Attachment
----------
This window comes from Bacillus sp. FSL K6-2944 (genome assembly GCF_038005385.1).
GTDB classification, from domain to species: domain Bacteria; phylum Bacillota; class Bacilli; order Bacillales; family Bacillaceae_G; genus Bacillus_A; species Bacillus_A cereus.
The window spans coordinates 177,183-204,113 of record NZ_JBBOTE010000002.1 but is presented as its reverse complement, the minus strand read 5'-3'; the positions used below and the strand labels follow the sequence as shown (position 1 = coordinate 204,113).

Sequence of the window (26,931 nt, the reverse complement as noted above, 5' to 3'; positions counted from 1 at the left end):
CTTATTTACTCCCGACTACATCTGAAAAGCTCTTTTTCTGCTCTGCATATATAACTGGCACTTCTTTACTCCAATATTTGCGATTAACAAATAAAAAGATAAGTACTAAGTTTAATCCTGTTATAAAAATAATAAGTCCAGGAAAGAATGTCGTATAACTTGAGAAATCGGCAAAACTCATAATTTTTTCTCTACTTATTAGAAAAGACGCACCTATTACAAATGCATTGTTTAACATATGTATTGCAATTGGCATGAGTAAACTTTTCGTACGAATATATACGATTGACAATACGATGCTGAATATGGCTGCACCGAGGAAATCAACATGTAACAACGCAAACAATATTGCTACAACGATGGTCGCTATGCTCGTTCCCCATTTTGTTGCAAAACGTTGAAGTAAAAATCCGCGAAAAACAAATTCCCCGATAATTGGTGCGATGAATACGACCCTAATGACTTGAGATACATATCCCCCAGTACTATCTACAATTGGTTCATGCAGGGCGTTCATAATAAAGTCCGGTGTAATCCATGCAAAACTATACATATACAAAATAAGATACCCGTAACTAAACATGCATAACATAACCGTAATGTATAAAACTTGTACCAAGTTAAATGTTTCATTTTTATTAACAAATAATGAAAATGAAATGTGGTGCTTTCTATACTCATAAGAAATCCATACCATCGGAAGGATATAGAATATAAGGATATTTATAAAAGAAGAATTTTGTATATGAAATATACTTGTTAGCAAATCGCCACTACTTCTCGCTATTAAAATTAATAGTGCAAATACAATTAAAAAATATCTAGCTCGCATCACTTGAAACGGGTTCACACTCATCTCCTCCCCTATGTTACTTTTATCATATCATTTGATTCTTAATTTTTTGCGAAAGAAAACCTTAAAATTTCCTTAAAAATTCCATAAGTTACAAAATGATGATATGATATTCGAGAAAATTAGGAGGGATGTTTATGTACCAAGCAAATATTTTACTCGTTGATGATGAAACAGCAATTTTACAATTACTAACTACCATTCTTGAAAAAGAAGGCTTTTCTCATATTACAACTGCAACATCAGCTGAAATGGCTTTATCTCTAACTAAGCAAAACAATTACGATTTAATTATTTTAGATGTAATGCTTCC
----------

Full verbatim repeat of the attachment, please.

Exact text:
This window comes from Bacillus sp. FSL K6-2944 (genome assembly GCF_038005385.1).
GTDB classification, from domain to species: domain Bacteria; phylum Bacillota; class Bacilli; order Bacillales; family Bacillaceae_G; genus Bacillus_A; species Bacillus_A cereus.
The window spans coordinates 177,183-204,113 of record NZ_JBBOTE010000002.1 but is presented as its reverse complement, the minus strand read 5'-3'; the positions used below and the strand labels follow the sequence as shown (position 1 = coordinate 204,113).

Sequence of the window (26,931 nt, the reverse complement as noted above, 5' to 3'; positions counted from 1 at the left end):
CTTATTTACTCCCGACTACATCTGAAAAGCTCTTTTTCTGCTCTGCATATATAACTGGCACTTCTTTACTCCAATATTTGCGATTAACAAATAAAAAGATAAGTACTAAGTTTAATCCTGTTATAAAAATAATAAGTCCAGGAAAGAATGTCGTATAACTTGAGAAATCGGCAAAACTCATAATTTTTTCTCTACTTATTAGAAAAGACGCACCTATTACAAATGCATTGTTTAACATATGTATTGCAATTGGCATGAGTAAACTTTTCGTACGAATATATACGATTGACAATACGATGCTGAATATGGCTGCACCGAGGAAATCAACATGTAACAACGCAAACAATATTGCTACAACGATGGTCGCTATGCTCGTTCCCCATTTTGTTGCAAAACGTTGAAGTAAAAATCCGCGAAAAACAAATTCCCCGATAATTGGTGCGATGAATACGACCCTAATGACTTGAGATACATATCCCCCAGTACTATCTACAATTGGTTCATGCAGGGCGTTCATAATAAAGTCCGGTGTAATCCATGCAAAACTATACATATACAAAATAAGATACCCGTAACTAAACATGCATAACATAACCGTAATGTATAAAACTTGTACCAAGTTAAATGTTTCATTTTTATTAACAAATAATGAAAATGAAATGTGGTGCTTTCTATACTCATAAGAAATCCATACCATCGGAAGGATATAGAATATAAGGATATTTATAAAAGAAGAATTTTGTATATGAAATATACTTGTTAGCAAATCGCCACTACTTCTCGCTATTAAAATTAATAGTGCAAATACAATTAAAAAATATCTAGCTCGCATCACTTGAAACGGGTTCACACTCATCTCCTCCCCTATGTTACTTTTATCATATCATTTGATTCTTAATTTTTTGCGAAAGAAAACCTTAAAATTTCCTTAAAAATTCCATAAGTTACAAAATGATGATATGATATTCGAGAAAATTAGGAGGGATGTTTATGTACCAAGCAAATATTTTACTCGTTGATGATGAAACAGCAATTTTACAATTACTAACTACCATTCTTGAAAAAGAAGGCTTTTCTCATATTACAACTGCAACATCAGCTGAAATGGCTTTATCTCTAACTAAGCAAAACAATTACGATTTAATTATTTTAGATGTAATGCTTCC